Rice and Revolution

“How can an agricultural country not have enough rice?”-Mikonawa, Eater of Moons

We don’t feel it yet, but there is a shortage of rice in this country. The government has resorted to rationing inexpensive NFA rice, and lines form before dawn as the poor and hungry prepare to stand for hours for the chance to buy a few kilograms of rice. In case you doubt the seriousness of the situation, consider that people are now actually falling in line, something that we are not genetically predisposed to do.

It sounds almost absurd, this shortage of rice. Like something from Gabriel Garcia Marquez or the Bible or some other work of magical realism. After all, shouldn’t the Philippines, being an agricultural nation, not have enough food for its people?

But then again, we’re not really an agricultural nation anymore. Not since the Thomasites came over on the good ship USS Thomas armed with their education and civilization and toothpaste, and perhaps not even before that. We’ve all learned to better ourselves through education to escape the drudgery of agriculture. We’ve become doctors and lawyers and such. Nurses and physical therapists and dancers and caregivers and armchair intellectuals.

The Banaue rice terraces are falling into disrepair because the Ifugao youth are not interested in farming and preserving the old ways of life. Terraces or no, this is a phenomenon that has been happening in rural areas all over the country for decades. Probinsiyanos flock to the cities to get an education and a piece of the action, often ending up in slums, destitute and despondent. It’s like England during the Industrial Revolution only with a lot less industry.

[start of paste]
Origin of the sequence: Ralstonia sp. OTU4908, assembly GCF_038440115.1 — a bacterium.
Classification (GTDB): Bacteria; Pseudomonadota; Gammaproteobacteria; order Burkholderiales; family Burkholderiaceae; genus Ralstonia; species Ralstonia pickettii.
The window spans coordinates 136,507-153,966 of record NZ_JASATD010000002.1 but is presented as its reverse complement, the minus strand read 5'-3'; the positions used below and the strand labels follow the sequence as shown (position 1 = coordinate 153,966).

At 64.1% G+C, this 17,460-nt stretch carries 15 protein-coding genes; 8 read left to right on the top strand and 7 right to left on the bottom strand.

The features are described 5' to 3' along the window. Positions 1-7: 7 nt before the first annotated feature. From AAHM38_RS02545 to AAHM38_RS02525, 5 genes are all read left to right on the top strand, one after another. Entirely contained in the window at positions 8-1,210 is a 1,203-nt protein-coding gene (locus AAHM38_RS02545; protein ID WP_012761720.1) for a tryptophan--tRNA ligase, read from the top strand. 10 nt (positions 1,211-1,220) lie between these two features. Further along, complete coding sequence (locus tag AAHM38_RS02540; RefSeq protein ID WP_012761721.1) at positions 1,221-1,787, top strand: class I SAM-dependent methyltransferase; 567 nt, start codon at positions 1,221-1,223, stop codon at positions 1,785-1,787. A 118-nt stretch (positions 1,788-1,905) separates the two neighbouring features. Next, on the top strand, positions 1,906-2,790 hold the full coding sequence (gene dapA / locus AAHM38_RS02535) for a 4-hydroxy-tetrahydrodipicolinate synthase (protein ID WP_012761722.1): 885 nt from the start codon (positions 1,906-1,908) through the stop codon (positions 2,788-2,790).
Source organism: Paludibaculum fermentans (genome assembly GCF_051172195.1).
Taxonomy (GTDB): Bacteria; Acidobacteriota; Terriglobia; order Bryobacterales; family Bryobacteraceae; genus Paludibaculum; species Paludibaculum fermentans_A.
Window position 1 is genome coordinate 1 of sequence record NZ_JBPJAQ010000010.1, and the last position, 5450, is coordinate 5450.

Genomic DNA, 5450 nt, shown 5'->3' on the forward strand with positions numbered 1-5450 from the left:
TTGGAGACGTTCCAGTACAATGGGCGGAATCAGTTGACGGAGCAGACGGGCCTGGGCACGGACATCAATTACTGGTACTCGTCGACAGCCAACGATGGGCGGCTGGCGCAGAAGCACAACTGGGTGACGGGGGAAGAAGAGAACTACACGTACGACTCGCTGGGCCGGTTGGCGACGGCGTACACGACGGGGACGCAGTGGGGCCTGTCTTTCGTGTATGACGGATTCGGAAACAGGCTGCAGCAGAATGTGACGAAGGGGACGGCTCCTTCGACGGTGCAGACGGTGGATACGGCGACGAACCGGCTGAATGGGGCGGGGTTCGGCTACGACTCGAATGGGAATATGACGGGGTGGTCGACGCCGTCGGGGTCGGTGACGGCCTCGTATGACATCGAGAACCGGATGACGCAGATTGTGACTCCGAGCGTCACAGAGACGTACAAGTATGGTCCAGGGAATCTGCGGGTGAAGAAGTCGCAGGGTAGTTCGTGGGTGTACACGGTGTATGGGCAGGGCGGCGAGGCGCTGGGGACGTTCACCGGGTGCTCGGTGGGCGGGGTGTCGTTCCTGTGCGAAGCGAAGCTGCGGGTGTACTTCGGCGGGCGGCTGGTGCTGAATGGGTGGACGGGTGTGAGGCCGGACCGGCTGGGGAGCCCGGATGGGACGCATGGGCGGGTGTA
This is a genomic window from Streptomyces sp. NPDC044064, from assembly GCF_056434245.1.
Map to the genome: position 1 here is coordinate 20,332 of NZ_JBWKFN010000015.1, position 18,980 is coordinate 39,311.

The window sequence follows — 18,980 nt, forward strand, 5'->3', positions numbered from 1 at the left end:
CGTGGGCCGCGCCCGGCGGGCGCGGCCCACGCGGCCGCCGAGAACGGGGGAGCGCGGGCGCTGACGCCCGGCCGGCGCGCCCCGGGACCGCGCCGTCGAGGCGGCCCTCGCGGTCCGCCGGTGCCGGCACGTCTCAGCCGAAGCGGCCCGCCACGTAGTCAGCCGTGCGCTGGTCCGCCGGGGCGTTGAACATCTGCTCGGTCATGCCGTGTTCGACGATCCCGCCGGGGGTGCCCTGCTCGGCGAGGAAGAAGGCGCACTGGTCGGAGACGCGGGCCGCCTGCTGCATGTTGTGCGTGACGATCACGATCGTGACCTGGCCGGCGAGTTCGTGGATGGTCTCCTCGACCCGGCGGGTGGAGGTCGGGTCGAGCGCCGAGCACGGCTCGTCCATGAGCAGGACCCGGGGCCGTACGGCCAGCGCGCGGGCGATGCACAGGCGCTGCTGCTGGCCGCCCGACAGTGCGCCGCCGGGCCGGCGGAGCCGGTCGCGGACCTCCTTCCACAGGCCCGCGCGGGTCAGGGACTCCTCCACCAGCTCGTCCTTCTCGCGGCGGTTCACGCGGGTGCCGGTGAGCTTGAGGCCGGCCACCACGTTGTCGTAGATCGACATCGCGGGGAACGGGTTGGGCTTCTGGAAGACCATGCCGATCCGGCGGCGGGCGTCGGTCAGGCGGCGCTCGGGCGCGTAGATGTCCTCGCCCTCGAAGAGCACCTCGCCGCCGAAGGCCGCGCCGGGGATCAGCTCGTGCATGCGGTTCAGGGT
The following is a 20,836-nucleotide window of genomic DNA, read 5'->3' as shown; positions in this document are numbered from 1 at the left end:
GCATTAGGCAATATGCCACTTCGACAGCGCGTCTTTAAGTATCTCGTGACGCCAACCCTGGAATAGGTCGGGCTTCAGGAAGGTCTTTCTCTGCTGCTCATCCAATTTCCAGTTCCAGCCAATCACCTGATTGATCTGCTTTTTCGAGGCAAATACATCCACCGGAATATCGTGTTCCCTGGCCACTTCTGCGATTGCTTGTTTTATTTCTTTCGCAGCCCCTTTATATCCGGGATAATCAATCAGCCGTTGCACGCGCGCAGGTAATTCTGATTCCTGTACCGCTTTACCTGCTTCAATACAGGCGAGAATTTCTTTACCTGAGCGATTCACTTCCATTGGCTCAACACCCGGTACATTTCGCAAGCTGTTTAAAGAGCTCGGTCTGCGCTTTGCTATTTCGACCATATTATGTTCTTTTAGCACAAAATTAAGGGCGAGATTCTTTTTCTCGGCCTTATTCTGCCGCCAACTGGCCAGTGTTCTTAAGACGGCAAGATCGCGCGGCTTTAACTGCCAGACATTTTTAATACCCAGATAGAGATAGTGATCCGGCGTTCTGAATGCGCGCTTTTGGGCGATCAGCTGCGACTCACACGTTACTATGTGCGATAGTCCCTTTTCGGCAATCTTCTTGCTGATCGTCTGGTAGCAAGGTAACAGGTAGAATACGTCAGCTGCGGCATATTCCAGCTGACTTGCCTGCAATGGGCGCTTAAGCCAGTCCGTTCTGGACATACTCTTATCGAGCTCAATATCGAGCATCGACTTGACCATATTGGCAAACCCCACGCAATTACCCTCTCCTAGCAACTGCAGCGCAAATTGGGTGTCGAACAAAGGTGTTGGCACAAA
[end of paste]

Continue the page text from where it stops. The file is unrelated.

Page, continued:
The government started by denying that there was a rice shortage, then upped the importation of rice from other rice-producing nations while appealing to dealers not to hoard rice or manipulate prices. Now, a few weeks later, they’ve resorted to rationing, supplies often running out before  those in line get their alloted two to four kilograms of rice. With the Arroyo administration’s penchant for knee-jerk solutions and its callous disregard for human rights, the next step is inevitable: the Pol Pot Solution. Food self-sufficiency at all costs.

Through an all-powerful but legally-questionable Executive Order, We’ll all be rounded up to take part in this new Green Revolution either as a farmer or as fertilizer. We’ll be brought to what idle tracts of arable land have not been planted with export crops like sugar and jatropha, and forced to plant potatoes and rice (though not together) while reciting Joyce Kilmer’s Trees from start of day to set of sun. Peasants who refuse or recite their own favorite poetry will be shot on the spot.

Any form of independent or critical thought will be severely punished, generally by being shot on the spot. Sarcasm, dry humor, non sequiturs and silliness will be outlawed.  As new peasants, we will only be allowed to think about crops, the weather, harvest season, and the inherent goodness of our infallible and infinitely-just government and the President for which it stands.

It will be difficult, at first, but eventually, the scarcity of food crops will be solved. Of course, we will then have the problem of having a scarcity of people, but with the number of Korean tourists arriving daily, who’ll notice, really?

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